Environmental Health ensures safe, comfortable and clean facilities
Published on September 13, 2021
Making sure restaurants are clean and safe for diners is just the beginning of what Jackson County’s Environmental Health Department does on a regular basis.
Currently the department is tasked with the enforcement of health orders. The county’s current health order requires that all vaccinated and unvaccinated persons wear a mask indoors in places of public accommodation. Environmental Health responds to complaints submitted by the public.
According to Environmental Health Director Deb Sees, inspectors have received and responded to more than 600 complaints for the current order. Warnings and tickets to appear in court are issued as needed.
The department was awarded the Distinguished Team Award during the 2021 Public Employee Recognition Day Awards for its response during the COVID-19 pandemic.
“Environmental Health inspectors are responsible for maintaining community health and safety. They enforce codes, conduct inspections, and provide education on the topic of environmental health,” Sees said.
Part of those responsibilities are the inspection of food establishments, aquatic venues, Lodging, and daycares in Eastern Jackson County.
There are approximately 1,100 food establishments in Jackson County, including restaurants, convenience stores, nursing homes, grocery stores and food trucks. Establishments receive two to four inspections a year based on a risk assessment of procedures the establishment has in place.
Sees said, “The main goal during food inspections is to reduce or prevent food borne illness.”
The department also provides food handler training for all these establishments that focuses on violations that lead to a food borne illness.
Temporary food permits are used for festivals and other gatherings. “We inspect these while they are in operation to ensure the food served to the public is safe,” she said.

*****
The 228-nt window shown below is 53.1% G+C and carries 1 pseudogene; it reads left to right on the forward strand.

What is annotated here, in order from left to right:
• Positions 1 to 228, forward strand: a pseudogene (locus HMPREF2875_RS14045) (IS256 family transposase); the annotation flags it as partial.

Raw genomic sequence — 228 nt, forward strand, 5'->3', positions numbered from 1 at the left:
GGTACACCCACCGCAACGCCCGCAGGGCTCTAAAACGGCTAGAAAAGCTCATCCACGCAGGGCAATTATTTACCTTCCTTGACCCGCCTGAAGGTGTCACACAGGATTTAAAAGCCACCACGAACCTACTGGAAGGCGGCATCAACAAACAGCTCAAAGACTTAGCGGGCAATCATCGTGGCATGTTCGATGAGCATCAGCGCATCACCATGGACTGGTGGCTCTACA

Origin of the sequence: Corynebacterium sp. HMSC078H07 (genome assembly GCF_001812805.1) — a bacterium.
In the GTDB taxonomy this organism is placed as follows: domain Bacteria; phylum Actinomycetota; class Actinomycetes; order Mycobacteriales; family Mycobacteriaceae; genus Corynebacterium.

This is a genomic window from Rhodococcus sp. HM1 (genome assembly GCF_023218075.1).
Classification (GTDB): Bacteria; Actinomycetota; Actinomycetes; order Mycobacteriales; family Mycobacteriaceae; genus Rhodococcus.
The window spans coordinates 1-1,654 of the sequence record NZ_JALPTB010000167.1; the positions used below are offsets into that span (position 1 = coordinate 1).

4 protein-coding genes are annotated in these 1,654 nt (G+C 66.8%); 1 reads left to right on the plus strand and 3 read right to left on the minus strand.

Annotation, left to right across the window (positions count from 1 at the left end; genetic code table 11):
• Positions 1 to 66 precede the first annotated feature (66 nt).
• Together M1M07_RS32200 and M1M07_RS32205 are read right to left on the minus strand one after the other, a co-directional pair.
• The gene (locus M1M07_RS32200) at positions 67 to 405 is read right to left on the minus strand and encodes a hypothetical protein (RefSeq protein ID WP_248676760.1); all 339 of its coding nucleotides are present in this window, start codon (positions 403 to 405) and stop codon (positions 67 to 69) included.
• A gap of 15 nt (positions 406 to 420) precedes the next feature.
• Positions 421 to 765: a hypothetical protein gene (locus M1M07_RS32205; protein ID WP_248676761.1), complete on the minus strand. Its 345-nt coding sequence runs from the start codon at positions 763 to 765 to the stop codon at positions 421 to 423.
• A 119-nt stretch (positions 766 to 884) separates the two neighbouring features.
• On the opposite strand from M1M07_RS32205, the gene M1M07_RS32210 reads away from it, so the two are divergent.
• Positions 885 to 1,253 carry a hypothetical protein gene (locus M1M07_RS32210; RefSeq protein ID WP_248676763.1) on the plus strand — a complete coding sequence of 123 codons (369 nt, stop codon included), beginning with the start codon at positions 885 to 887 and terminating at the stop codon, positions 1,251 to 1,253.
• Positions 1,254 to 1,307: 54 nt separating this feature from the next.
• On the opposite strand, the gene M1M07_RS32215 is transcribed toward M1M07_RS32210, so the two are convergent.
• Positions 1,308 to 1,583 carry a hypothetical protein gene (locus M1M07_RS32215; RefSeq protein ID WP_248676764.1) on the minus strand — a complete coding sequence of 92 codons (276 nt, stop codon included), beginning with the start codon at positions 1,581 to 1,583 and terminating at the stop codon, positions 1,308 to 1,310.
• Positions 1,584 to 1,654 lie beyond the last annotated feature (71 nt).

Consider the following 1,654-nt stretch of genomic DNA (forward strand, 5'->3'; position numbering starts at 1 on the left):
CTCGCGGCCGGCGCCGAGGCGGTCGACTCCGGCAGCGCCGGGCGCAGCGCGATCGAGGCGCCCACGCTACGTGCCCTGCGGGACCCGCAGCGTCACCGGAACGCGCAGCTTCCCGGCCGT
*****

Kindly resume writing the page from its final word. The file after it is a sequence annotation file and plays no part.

Staff also prepares for and responds to truck wrecks, fires and disasters, such as tornados or floods, that involve food.
There are nearly 300 public and semipublic aquatic venues that are inspected including swimming pools, hot tubs, spas and spray grounds. Aquatic venues are inspected using guidelines from the CDC to ensure safe recreational water for everyone.
Inspectors evaluate cleanliness, facility maintenance, hygiene, food protection, diapering and other various procedural issues that promote a healthy environment for the around 100 daycares they inspect.
Lodging establishments are inspected using the guidelines from the state of Missouri for cleanliness, fire hazards and life safety issues.
Environmental Health also operates three wastewater plants that are permitted by Missouri Department of Natural Resources. Permits require that limits are met for safe water as it is discharged.
In coordination with the city of Independence, the department has an animal welfare committee for the regional animal shelter. The shelter is run by Independence and the agreement with the city is monitored by Environmental Health.
Jackson County salutes the Environmental Health Department during the National Healthcare Environmental Services Week. During the second week in September, National Healthcare Environmental Services Week honors the men and women who ensure safe, comfortable and clean facilities all year long. These dedicated employees provide outstanding services. Their knowledge and skill not only keep medical facilities running smoothly, but they help support positive patient outcomes.